Exogenous melatonin induces drought stress tolerance by promoting plant growth and antioxidant defence system of soybean plants
Khan, Abdul Latif
Khan, Muhammad Aaqil
Khan, Adil (TTU)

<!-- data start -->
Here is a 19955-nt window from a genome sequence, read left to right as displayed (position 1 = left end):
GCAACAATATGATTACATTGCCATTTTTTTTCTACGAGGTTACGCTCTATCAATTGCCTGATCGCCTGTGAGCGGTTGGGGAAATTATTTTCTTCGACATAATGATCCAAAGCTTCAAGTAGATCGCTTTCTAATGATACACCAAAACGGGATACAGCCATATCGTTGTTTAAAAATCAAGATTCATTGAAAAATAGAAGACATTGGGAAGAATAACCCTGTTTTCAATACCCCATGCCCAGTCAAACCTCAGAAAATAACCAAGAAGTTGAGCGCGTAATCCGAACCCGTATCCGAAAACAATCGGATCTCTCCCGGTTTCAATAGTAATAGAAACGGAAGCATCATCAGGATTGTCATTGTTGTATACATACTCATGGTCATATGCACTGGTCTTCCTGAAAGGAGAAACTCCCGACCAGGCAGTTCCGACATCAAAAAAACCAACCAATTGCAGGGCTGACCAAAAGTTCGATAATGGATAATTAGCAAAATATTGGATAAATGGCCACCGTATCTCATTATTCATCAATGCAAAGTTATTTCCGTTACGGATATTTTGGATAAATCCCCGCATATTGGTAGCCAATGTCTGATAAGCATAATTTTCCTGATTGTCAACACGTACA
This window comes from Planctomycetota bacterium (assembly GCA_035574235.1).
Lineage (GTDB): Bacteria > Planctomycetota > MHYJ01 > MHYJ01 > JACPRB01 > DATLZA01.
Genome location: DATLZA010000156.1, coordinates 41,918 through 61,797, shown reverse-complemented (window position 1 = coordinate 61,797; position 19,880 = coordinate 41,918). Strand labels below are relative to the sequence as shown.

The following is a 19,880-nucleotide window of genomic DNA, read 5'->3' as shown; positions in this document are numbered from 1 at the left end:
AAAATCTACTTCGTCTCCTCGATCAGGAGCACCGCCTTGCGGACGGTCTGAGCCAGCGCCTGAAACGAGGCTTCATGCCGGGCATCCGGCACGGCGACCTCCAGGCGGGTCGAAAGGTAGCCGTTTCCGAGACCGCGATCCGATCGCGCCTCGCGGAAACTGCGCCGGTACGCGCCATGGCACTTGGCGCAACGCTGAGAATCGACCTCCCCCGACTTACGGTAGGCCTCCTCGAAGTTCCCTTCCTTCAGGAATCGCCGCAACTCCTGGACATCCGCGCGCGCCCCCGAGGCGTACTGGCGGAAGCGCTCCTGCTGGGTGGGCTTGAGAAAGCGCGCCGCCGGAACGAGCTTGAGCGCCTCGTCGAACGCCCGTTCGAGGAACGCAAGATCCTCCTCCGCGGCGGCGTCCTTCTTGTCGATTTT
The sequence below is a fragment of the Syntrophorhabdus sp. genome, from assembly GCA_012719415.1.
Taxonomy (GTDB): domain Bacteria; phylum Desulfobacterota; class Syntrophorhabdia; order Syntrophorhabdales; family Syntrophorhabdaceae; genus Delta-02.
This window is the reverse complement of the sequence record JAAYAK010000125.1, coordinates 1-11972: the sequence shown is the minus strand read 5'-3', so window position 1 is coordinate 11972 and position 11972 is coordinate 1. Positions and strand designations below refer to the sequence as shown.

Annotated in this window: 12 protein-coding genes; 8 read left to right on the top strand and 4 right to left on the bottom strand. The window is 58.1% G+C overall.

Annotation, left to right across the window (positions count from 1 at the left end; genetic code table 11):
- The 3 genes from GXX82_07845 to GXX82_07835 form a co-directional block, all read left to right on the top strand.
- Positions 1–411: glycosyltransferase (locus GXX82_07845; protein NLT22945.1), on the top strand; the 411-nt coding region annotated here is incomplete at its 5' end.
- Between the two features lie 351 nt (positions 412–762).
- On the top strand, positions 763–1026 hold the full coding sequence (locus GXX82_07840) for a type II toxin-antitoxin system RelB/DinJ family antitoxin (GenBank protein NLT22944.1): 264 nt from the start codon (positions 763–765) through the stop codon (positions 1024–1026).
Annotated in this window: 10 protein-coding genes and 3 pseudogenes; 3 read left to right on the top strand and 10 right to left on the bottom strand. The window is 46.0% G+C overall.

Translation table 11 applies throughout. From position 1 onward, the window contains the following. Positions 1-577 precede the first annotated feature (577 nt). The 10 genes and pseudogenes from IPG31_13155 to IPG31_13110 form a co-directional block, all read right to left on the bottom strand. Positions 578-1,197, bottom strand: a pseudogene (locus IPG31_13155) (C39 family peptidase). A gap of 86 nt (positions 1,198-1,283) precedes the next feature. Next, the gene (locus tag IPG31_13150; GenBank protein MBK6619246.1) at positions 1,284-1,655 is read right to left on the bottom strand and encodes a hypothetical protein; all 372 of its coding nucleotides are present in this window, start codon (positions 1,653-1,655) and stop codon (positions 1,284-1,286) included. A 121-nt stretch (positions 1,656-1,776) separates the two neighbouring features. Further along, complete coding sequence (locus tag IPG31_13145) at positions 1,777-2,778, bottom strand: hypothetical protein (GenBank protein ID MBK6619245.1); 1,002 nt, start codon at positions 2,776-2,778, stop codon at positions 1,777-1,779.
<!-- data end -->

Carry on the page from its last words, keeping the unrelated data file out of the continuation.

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Melatonin is an indolamine bioactive molecule that regulates a wide range of physiological processes during plant growth and enhances abiotic stress tolerance. Here we examined the putative role of exogenous melatonin application (foliar or root zone) in improving drought stress tolerance in soybean seedlings. Pre-treatment of soybean seedlings with melatonin (50 and 100 µM) was found to significantly mitigate the negative effects of drought stress on plant growth-related parameters and chlorophyll content. The beneficial impacts against drought were more pronounced by melatonin application in the rhizosphere than in foliar treatments. The melatonin-induced enhanced tolerance could be attributed to improved photosynthetic activity, reduction of abscisic acid and drought-induced oxidative damage by lowering the accumulation of reactive oxygen species and malondialdehyde. Interestingly, the contents of jasmonic acid and salicylic acid were significantly higher following melatonin treatment in the root zone than in foliar treatment compared with the control. The activity of major antioxidant enzymes such as superoxide dismutase, catalase, polyphenol oxidase, peroxidase and ascorbate peroxidase was stimulated by melatonin application. In addition, melatonin counteracted the drought-induced increase in proline and sugar content. These findings revealed that modifying the endogenous plant hormone content and antioxidant enzymes by melatonin application improved drought tolerance in soybean seedlings. Our findings provide evidence for the stronger physiological role of melatonin in the root zone than in leaves, which may be useful in the large-scale field level application during drought.